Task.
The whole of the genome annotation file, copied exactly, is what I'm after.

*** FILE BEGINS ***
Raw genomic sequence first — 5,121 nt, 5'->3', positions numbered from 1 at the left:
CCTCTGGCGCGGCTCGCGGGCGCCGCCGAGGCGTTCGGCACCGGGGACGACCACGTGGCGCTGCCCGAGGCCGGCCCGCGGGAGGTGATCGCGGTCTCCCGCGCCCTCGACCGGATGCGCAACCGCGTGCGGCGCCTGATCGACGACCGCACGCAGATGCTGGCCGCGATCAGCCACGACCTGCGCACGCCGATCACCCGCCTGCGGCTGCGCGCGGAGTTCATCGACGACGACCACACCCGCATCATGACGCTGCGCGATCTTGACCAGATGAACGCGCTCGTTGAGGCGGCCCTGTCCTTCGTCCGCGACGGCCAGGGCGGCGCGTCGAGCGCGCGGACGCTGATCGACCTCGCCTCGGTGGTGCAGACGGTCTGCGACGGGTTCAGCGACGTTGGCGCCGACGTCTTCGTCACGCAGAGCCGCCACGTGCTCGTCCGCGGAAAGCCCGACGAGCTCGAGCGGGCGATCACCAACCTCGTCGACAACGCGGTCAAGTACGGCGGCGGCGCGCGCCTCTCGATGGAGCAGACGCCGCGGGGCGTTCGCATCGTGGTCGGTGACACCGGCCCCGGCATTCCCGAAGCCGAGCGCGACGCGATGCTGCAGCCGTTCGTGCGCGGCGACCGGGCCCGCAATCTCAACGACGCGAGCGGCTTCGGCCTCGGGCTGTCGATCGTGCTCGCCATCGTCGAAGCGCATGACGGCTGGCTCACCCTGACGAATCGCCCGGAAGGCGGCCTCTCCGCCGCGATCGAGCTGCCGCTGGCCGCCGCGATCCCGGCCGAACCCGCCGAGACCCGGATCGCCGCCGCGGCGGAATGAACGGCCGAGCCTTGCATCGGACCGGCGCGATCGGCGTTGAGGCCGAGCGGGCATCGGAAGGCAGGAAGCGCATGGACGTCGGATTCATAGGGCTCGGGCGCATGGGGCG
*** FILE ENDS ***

Raw genomic sequence first — 5,121 nt, 5'->3', positions numbered from 1 at the left:
CCTCTGGCGCGGCTCGCGGGCGCCGCCGAGGCGTTCGGCACCGGGGACGACCACGTGGCGCTGCCCGAGGCCGGCCCGCGGGAGGTGATCGCGGTCTCCCGCGCCCTCGACCGGATGCGCAACCGCGTGCGGCGCCTGATCGACGACCGCACGCAGATGCTGGCCGCGATCAGCCACGACCTGCGCACGCCGATCACCCGCCTGCGGCTGCGCGCGGAGTTCATCGACGACGACCACACCCGCATCATGACGCTGCGCGATCTTGACCAGATGAACGCGCTCGTTGAGGCGGCCCTGTCCTTCGTCCGCGACGGCCAGGGCGGCGCGTCGAGCGCGCGGACGCTGATCGACCTCGCCTCGGTGGTGCAGACGGTCTGCGACGGGTTCAGCGACGTTGGCGCCGACGTCTTCGTCACGCAGAGCCGCCACGTGCTCGTCCGCGGAAAGCCCGACGAGCTCGAGCGGGCGATCACCAACCTCGTCGACAACGCGGTCAAGTACGGCGGCGGCGCGCGCCTCTCGATGGAGCAGACGCCGCGGGGCGTTCGCATCGTGGTCGGTGACACCGGCCCCGGCATTCCCGAAGCCGAGCGCGACGCGATGCTGCAGCCGTTCGTGCGCGGCGACCGGGCCCGCAATCTCAACGACGCGAGCGGCTTCGGCCTCGGGCTGTCGATCGTGCTCGCCATCGTCGAAGCGCATGACGGCTGGCTCACCCTGACGAATCGCCCGGAAGGCGGCCTCTCCGCCGCGATCGAGCTGCCGCTGGCCGCCGCGATCCCGGCCGAACCCGCCGAGACCCGGATCGCCGCCGCGGCGGAATGAACGGCCGAGCCTTGCATCGGACCGGCGCGATCGGCGTTGAGGCCGAGCGGGCATCGGAAGGCAGGAAGCGCATGGACGTCGGATTCATAGGGCTCGGGCGCATGGGGCG